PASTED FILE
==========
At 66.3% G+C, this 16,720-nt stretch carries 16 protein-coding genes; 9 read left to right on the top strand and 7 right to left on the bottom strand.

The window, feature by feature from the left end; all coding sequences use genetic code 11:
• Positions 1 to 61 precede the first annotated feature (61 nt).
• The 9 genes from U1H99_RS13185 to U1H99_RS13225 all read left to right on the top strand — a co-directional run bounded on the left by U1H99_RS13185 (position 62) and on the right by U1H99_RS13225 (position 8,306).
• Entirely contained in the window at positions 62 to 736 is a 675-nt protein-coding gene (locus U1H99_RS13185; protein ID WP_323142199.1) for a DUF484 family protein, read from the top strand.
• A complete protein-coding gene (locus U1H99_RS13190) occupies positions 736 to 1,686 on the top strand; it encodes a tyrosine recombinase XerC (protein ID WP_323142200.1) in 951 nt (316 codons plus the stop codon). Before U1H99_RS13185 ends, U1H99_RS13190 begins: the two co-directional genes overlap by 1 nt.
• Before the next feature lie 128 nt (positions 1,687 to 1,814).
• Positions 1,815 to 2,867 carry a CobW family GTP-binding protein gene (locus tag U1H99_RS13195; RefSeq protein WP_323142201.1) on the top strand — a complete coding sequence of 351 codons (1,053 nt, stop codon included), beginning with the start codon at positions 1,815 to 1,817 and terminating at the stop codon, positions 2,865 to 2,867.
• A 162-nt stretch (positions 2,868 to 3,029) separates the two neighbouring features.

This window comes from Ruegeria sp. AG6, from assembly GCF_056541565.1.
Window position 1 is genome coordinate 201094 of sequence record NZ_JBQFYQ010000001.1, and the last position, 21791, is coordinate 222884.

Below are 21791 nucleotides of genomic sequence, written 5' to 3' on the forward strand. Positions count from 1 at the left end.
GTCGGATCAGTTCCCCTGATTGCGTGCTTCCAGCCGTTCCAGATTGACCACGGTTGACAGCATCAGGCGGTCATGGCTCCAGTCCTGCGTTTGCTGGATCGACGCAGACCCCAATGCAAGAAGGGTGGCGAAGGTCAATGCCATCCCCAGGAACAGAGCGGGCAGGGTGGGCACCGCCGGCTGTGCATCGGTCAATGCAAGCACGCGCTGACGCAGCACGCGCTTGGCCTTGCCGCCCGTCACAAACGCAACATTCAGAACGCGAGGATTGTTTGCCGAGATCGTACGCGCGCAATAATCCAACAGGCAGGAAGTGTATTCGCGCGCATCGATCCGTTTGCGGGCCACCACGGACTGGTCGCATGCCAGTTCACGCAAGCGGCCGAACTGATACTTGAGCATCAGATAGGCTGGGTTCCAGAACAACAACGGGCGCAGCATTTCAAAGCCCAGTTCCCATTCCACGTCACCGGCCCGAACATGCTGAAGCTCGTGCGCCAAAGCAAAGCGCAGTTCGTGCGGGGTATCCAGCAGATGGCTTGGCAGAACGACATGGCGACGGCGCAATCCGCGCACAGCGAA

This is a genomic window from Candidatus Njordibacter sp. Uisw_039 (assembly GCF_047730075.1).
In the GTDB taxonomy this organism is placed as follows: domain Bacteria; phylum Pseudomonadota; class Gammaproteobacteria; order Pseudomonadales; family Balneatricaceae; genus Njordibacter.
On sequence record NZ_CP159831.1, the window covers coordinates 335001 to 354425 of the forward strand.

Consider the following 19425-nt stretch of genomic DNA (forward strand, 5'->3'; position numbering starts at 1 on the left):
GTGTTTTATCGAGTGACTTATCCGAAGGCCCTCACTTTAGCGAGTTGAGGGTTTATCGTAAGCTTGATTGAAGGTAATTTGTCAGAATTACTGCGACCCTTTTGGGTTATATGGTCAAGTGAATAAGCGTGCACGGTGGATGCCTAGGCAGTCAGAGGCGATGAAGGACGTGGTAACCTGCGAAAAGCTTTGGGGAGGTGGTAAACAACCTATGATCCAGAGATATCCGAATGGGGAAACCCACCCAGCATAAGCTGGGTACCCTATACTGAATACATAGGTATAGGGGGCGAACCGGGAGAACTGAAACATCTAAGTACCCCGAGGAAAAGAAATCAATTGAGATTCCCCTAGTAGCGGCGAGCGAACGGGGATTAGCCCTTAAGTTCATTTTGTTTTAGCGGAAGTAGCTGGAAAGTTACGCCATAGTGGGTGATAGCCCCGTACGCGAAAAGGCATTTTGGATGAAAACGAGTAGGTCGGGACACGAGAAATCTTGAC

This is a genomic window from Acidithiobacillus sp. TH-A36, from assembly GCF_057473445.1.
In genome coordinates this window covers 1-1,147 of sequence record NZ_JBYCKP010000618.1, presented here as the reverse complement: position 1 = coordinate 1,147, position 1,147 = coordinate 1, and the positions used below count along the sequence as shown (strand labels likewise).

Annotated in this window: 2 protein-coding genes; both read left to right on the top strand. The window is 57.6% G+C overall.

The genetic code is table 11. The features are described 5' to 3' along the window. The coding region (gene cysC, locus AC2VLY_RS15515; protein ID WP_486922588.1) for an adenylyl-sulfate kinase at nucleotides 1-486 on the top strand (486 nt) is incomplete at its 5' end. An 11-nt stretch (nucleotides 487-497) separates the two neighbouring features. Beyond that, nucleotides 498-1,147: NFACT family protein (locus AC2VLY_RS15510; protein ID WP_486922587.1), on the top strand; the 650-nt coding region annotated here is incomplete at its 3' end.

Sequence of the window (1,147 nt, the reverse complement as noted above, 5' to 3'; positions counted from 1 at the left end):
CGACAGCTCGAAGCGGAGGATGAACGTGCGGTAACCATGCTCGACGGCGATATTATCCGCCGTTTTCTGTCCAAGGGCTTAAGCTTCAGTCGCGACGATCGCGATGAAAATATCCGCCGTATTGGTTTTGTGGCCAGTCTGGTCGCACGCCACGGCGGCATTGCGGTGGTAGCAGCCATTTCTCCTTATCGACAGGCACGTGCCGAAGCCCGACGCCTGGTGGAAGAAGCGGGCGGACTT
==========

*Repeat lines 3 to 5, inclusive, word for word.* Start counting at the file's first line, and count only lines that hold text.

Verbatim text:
• Positions 1 to 61 precede the first annotated feature (61 nt).
• The 9 genes from U1H99_RS13185 to U1H99_RS13225 all read left to right on the top strand — a co-directional run bounded on the left by U1H99_RS13185 (position 62) and on the right by U1H99_RS13225 (position 8,306).
• Entirely contained in the window at positions 62 to 736 is a 675-nt protein-coding gene (locus U1H99_RS13185; protein ID WP_323142199.1) for a DUF484 family protein, read from the top strand.